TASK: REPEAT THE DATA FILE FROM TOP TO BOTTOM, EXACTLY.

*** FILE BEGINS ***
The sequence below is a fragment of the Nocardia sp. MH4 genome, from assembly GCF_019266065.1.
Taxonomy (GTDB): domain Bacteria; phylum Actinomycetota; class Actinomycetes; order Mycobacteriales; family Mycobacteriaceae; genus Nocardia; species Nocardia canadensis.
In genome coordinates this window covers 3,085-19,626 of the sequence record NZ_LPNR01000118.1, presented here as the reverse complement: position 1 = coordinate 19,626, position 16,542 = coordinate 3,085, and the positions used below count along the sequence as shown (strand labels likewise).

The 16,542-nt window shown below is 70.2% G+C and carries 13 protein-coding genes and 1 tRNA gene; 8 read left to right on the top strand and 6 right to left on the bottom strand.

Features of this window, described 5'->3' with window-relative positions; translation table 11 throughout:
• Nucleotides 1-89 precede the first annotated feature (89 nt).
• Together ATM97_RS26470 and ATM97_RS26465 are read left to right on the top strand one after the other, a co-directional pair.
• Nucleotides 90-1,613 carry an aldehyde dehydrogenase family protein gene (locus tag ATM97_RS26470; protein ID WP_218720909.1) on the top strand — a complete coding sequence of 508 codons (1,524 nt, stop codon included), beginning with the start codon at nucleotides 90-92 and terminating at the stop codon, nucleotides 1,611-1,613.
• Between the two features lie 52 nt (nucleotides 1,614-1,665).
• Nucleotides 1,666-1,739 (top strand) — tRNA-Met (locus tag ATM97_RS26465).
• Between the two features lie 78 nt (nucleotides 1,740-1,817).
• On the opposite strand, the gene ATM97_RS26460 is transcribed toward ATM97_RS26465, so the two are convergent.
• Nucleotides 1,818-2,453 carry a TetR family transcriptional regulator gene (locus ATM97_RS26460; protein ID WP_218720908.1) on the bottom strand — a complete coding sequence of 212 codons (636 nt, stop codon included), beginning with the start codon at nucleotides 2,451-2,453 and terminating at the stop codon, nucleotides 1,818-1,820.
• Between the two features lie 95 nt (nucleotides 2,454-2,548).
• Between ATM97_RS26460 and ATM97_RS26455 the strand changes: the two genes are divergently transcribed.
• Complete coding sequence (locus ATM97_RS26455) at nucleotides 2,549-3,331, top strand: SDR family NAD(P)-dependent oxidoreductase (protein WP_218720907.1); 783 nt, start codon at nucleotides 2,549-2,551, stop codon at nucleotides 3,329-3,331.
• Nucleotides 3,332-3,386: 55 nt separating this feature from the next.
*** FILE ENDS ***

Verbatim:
The sequence below is a fragment of the Nocardia sp. MH4 genome, from assembly GCF_019266065.1.
Taxonomy (GTDB): domain Bacteria; phylum Actinomycetota; class Actinomycetes; order Mycobacteriales; family Mycobacteriaceae; genus Nocardia; species Nocardia canadensis.
In genome coordinates this window covers 3,085-19,626 of the sequence record NZ_LPNR01000118.1, presented here as the reverse complement: position 1 = coordinate 19,626, position 16,542 = coordinate 3,085, and the positions used below count along the sequence as shown (strand labels likewise).

The 16,542-nt window shown below is 70.2% G+C and carries 13 protein-coding genes and 1 tRNA gene; 8 read left to right on the top strand and 6 right to left on the bottom strand.

Features of this window, described 5'->3' with window-relative positions; translation table 11 throughout:
• Nucleotides 1-89 precede the first annotated feature (89 nt).
• Together ATM97_RS26470 and ATM97_RS26465 are read left to right on the top strand one after the other, a co-directional pair.
• Nucleotides 90-1,613 carry an aldehyde dehydrogenase family protein gene (locus tag ATM97_RS26470; protein ID WP_218720909.1) on the top strand — a complete coding sequence of 508 codons (1,524 nt, stop codon included), beginning with the start codon at nucleotides 90-92 and terminating at the stop codon, nucleotides 1,611-1,613.
• Between the two features lie 52 nt (nucleotides 1,614-1,665).
• Nucleotides 1,666-1,739 (top strand) — tRNA-Met (locus tag ATM97_RS26465).
• Between the two features lie 78 nt (nucleotides 1,740-1,817).
• On the opposite strand, the gene ATM97_RS26460 is transcribed toward ATM97_RS26465, so the two are convergent.
• Nucleotides 1,818-2,453 carry a TetR family transcriptional regulator gene (locus ATM97_RS26460; protein ID WP_218720908.1) on the bottom strand — a complete coding sequence of 212 codons (636 nt, stop codon included), beginning with the start codon at nucleotides 2,451-2,453 and terminating at the stop codon, nucleotides 1,818-1,820.
• Between the two features lie 95 nt (nucleotides 2,454-2,548).
• Between ATM97_RS26460 and ATM97_RS26455 the strand changes: the two genes are divergently transcribed.
• Complete coding sequence (locus ATM97_RS26455) at nucleotides 2,549-3,331, top strand: SDR family NAD(P)-dependent oxidoreductase (protein WP_218720907.1); 783 nt, start codon at nucleotides 2,549-2,551, stop codon at nucleotides 3,329-3,331.
• Nucleotides 3,332-3,386: 55 nt separating this feature from the next.